Click the donation button to make a secure donation.

The Blacks at Princeton History Project is raising funds to publish the Blacks at Princeton book, Black Princetonians: the Black Experience at Princeton From 1746 to the Present, expand the website, and promote the creation of projects that tell the stories of black people and their association with Princeton University from 1946 to the present. We appreciate your donation. 


I’m raising $51,000 to publish book on blacks at Princeton, entitled Black Princetoninans: The Black Experience at Princeton University 1746 to the Present. This book will, examine the rich, colorful and important history of black people at the university. People of African descent have always been an integral part of Princeton, it’s just that our stories have never been fully told. With your help, I’m going to change that. The book will not only cover black students, but will also explore the lives of enslaved Africans, workers, entrepreneurs, teachers, administrators, and residents of the town of Princeton.


When I walked onto the campus for the first time in the fall of 1970 I thought I was part of a new wave of black students. I learned much later that I was actually following in the footsteps of illustrious black men and women, many of them unsung, who had gone before me. Black Princetonians will tell the story of the trials, tribulations and accomplishments of these trail blazers. I found out about many of these historical figures in 1996 while producing a documentary on the history of blacks at Princeton for the university's 250th anniversary. The film is called Looking Back: Reflections of Black Princeton Alumni. It can be screened on my website:


I became aware of people like John Chavis, who was nominated for a Leslie Fund Scholarship in 1792 and was likely a student of Princeton President, John Witherspoon, before becoming the first black to be licensed to preach by the Presbyterian Church in 1799. Betsy Stockton was born into slavery in 1798 in the household of Princeton, New Jersey, attorney Robert Stockton. He gave her as a gift to his daughter, Elizabeth and son-in-law, Ashbel Green, then president of Princeton College, then known as the College of New Jersey. The Greens educated Stockton and allowed her to attend Princeton Theological Seminary classes at night. She later became a missionary, traveled to Hawaii in 1822 and led a celebrated career before returning to Princeton where she died in 1865. There was Belle da Costa Greene, a black woman passing as white in order to get a job at Princeton’s Firestone Library in 1901. She learned her craft in the rare books and manuscripts division under the tutelage of Associate Librarian Junius Spencer Morgan. He in turn introduced Greene to his uncle, J.P. Morgan, who hired her as director of the newly created Pierpont Morgan Library. For the next 30 years she traveled the world to acquire rare books and artifacts that made the Pierpont a world-class library.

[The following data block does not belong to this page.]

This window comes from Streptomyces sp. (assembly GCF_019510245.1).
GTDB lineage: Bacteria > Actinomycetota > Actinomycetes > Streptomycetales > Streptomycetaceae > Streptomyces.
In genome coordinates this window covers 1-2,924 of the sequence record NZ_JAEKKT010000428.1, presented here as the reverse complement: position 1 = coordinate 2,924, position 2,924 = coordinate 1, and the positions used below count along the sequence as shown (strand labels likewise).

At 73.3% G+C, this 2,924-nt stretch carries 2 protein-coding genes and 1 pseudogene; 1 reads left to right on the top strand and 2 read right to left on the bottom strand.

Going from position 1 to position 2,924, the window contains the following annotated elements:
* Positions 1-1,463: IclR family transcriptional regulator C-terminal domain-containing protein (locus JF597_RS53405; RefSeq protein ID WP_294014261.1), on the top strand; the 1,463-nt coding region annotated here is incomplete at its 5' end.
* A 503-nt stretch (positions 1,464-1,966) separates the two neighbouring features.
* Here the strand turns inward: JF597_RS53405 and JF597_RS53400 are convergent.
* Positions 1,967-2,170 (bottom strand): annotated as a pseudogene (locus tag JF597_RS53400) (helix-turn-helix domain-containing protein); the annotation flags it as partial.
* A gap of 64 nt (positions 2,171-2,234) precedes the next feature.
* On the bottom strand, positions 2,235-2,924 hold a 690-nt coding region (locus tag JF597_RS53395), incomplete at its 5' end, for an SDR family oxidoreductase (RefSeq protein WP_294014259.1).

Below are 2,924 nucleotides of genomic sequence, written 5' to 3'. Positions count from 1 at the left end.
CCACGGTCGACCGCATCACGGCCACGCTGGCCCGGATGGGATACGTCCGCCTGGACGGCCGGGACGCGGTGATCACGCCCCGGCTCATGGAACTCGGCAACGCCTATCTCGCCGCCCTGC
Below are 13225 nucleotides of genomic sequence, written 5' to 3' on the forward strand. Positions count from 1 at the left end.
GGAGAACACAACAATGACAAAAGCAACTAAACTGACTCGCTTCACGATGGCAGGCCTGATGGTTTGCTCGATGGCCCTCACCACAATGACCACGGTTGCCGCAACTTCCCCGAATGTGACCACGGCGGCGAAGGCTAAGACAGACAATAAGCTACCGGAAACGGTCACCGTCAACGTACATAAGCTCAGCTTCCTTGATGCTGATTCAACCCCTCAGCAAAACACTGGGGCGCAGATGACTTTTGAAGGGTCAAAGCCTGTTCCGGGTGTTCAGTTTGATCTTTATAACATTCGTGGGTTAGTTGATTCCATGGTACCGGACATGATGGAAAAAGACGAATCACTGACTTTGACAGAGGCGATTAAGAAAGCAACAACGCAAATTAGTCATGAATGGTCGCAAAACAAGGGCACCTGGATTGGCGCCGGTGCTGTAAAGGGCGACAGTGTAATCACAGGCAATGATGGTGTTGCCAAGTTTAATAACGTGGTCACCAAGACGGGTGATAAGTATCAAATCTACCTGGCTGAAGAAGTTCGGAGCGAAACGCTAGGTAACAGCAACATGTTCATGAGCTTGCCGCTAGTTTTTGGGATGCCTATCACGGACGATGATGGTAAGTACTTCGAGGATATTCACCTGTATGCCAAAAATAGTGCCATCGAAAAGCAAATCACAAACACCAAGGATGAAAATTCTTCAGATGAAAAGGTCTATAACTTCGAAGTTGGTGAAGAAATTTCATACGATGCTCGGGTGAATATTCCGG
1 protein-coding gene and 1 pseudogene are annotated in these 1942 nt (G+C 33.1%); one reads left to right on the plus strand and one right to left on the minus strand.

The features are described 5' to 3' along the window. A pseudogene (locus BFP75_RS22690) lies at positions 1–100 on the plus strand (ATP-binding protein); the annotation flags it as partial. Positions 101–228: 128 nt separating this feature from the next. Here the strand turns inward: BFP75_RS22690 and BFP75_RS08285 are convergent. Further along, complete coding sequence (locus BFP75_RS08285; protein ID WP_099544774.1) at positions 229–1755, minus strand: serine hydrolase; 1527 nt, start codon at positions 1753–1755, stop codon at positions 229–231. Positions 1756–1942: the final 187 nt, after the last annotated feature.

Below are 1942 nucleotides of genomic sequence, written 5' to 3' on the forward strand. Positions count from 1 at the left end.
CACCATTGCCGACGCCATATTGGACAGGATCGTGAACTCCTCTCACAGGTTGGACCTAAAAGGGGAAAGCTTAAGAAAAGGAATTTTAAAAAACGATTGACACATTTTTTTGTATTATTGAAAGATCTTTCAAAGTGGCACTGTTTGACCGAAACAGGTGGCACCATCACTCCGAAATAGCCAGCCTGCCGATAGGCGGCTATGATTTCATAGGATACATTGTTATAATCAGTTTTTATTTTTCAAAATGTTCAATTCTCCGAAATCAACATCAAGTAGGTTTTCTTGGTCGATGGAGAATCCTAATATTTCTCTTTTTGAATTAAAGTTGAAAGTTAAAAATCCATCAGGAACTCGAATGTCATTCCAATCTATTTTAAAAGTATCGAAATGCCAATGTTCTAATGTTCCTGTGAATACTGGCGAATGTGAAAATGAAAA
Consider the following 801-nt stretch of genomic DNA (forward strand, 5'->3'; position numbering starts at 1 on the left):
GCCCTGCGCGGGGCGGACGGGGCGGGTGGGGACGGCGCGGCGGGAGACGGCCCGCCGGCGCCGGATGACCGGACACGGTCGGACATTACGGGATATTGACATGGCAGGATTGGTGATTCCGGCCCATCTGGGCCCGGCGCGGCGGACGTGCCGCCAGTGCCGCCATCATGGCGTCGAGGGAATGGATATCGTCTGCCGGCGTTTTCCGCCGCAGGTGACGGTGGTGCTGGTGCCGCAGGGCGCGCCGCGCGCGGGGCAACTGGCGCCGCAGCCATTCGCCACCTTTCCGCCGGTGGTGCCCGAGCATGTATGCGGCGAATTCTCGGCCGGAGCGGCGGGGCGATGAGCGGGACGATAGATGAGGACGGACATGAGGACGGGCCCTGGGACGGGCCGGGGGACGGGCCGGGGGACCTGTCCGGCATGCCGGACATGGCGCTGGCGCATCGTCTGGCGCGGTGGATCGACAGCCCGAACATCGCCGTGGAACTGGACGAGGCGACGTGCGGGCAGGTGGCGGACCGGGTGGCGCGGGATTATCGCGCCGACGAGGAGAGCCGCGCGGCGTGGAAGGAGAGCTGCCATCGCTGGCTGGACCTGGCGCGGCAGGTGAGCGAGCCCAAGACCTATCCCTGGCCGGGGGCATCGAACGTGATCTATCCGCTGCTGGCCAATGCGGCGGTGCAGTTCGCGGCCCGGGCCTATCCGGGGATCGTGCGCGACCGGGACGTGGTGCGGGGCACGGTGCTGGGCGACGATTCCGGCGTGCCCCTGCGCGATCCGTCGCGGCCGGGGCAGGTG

And, of course, there are also contemporary blacks who have distinguished themselves both on campus and in their careers. Larry Hamm ‘78 organized the student take-over of Nassau Hall in 1978 to pressure the Princeton Board of Trustees to divest in companies doing business with the apartheid regime of the Republic of South Africa. He went on to found the Peoples Organization for Progress, a grassroots group that advocates for social justice in Newark, New Jersey, and surrounding communities.  John Rogers ‘80 was captain of the varsity basketball team at Princeton and went on to form Ariel Capital Management, a multi-billion dollar Chicago-based company. Not to mention Michelle Obama ‘83, the first African-American First Lady, as well as an attorney and accomplished businesswoman.



This work is both fascinating and important. I have been researching blacks at Princeton since 1983 when I wrote an article called “The Two Lives of John Favors” for the Princeton Alumni Weekly ( When I was an undergraduate, Favors ’72 was the leader of the black student union, the Association of Black Collegians. He was a activist and very militant in his political positions that often pitted him against the will of the school administration. But he had a secret life—one of meditation and spiritual contemplation. I decided to write about him after being shocked to learn that after graduating he had become a monk in the Hare Krishna Movement, known as the International Society for Krishna Consciousness. Since then I have completed three documentaries on blacks at Princeton and interviewed over a hundred black alumni.


As I enter my 40th year since graduating from Princeton I decided it was time to write a book and share more fully the information that I have uncovered. The $51,000 that I raise will be spent on research, conducting additional interviews, transcription, photo rights, copy editing, cover design, book formatting and layout, printing, marketing, legal fees, and expansion of the website. The book is scheduled to be completed in the fall of 2015. If I raise more than my goal of $51,000, I will launch additional projects in the form of symposiums, exhibits, photo essays and video productions to further chronicle the lives of blacks at Princeton. 

Thanks for your support.